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The Adventures of Ibn Battuta: A Muslim Traveler of the Fourteenth Century Paperback – December 9, 2004

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Product Details

  • Paperback: 379 pages
  • Publisher: University of California Press; First Edition, Revised Edition, with a New Preface edition (December 9, 2004)
  • Language: English
  • ISBN-10: 0520243854
  • ISBN-13: 978-0520243859
  • Product Dimensions: 0.9 x 6.3 x 8.2 inches
  • Shipping Weight: 1.1 pounds
  • Average Customer Review: 4.1 out of 5 stars  See all reviews (49 customer reviews)
  • Amazon Best Sellers Rank: #411,902 in Books (See Top 100 in Books)

Editorial Reviews


“It is not surprising that this book was required reading.”
(Pragati: The Indian National Interest Review 2009-07-13)

About the Author

Ross E. Dunn is Professor of History, San Diego State University, and the editor of The New World History: A Teacher's Companion (2000).

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Customer Reviews

Wonderful insights into the era.
Ross does a good job of qualifying the possible Chinese visit Ibn Battuta claims to have made.
Mark Lee
This book is immensely helpful and a fantastic read as well, you can hardly put it down.
Csaba Farkas

Most Helpful Customer Reviews

120 of 124 people found the following review helpful By Bruce Loveitt on December 13, 1999
Format: Paperback Verified Purchase
It is incredible to think that back in the 1300's one person could have traveled from Morocco through North and East Africa, Syria, Iraq, Iran, Turkey, the Crimea, India, Ceylon, Indonesia and China. I get tired just writing about it! But this is what Ibn Battuta did. When you think of how difficult (and dangerous!) it was to travel back in those days, it is just amazing. What makes this book especially fascinating is the look it provides into Muslim society. Here was a man who journeyed thousands of miles over many, many years but who only very rarely felt himself to be a stranger in a strange land. In some places Islam was in the majority and in some places it was the minority but Ibn Battuta was always able to find educated Moslems similar to himself who could provide a place to live, food to eat, clothes to wear and money to spend. Very importantly also, they could provide spiritual support to a person very far from home. This book is best when it settles down in one place for an extended period, such as when Ibn Battuta journeyed to Medina and Mecca. This is the most important trip a Moslem takes during an entire lifetime and it is expected, health and finances permitting, that a believer will make the trip at least once in a lifetime. Medina is where the tomb of The Prophet is and Mecca was His birthplace. Mr. Dunn provides a physical description of the landscape of both places so that you can almost feel you are there and he also gives a fascinating description of the logistics of the journey as this is a trip that thousands of people would take each year and a solid support system was needed to provide transportation and food and water, etc. The religious ceremonies that a person was required to go through once in the Holy Cities is also given in great detail.Read more ›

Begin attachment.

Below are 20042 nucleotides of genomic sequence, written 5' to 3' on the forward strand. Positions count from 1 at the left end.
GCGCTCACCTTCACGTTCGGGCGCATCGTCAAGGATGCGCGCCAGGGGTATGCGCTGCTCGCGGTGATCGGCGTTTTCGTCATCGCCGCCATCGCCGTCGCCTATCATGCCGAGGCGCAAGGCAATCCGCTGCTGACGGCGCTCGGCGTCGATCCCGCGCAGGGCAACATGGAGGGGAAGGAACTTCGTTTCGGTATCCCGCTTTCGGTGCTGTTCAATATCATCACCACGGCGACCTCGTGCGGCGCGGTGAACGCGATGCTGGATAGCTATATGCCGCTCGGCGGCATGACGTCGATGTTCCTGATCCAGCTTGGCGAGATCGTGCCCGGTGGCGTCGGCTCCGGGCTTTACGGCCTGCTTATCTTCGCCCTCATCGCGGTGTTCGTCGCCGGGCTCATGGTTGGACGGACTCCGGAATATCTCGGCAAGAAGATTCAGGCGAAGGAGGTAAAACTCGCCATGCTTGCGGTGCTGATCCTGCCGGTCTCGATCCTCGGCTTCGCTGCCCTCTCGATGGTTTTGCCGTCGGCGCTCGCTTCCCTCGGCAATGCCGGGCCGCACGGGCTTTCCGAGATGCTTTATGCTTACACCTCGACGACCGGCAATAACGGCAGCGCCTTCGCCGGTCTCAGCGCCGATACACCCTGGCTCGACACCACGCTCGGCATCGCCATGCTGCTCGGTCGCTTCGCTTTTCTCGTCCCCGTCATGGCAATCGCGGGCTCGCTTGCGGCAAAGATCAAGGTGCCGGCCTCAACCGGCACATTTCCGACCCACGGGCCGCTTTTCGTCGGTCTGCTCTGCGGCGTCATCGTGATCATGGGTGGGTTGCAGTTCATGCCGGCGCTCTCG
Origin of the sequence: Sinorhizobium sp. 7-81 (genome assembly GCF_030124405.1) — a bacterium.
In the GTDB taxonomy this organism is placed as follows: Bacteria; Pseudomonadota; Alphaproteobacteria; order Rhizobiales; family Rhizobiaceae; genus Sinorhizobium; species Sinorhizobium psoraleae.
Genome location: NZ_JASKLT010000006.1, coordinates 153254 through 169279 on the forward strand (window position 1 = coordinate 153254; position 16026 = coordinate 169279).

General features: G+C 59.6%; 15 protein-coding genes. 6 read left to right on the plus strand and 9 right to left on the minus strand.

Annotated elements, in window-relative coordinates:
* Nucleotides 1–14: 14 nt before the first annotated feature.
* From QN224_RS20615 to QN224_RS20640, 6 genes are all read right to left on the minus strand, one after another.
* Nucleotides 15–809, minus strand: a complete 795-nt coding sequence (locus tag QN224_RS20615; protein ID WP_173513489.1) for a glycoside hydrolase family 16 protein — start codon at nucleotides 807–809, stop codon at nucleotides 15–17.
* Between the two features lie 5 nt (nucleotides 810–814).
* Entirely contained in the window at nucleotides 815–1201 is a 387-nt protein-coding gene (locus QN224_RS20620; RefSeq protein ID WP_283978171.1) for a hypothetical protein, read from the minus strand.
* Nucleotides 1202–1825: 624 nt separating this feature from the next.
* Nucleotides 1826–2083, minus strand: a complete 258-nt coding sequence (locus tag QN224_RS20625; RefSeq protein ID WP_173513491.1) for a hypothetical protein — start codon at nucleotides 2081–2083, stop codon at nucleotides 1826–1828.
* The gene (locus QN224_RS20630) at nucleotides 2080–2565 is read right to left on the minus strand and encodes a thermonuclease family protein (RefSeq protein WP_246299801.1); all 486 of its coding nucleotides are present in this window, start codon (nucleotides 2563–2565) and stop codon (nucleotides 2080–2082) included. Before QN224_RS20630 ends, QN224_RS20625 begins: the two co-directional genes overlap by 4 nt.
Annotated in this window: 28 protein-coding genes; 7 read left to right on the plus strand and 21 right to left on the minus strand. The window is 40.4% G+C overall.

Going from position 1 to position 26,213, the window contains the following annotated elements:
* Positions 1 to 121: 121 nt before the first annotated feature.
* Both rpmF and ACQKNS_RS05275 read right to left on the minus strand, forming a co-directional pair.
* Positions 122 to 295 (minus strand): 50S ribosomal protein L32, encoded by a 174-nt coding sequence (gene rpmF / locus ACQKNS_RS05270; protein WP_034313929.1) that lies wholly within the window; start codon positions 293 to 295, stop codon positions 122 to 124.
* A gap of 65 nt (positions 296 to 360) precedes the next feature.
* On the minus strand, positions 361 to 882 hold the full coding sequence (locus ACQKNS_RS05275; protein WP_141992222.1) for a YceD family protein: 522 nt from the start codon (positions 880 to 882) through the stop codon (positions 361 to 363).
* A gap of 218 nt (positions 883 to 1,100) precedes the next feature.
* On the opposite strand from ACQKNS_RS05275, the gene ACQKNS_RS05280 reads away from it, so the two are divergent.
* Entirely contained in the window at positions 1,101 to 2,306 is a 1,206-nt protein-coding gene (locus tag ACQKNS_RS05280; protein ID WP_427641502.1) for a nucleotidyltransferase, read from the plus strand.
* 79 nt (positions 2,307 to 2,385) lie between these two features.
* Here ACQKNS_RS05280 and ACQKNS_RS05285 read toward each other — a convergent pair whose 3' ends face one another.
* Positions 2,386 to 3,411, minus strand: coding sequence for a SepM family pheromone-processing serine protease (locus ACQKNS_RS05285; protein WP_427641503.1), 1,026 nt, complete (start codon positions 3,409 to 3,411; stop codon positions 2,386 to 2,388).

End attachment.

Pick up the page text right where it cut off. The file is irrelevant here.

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70 of 74 people found the following review helpful By Bob Newman VINE VOICE on October 21, 1999
Format: Paperback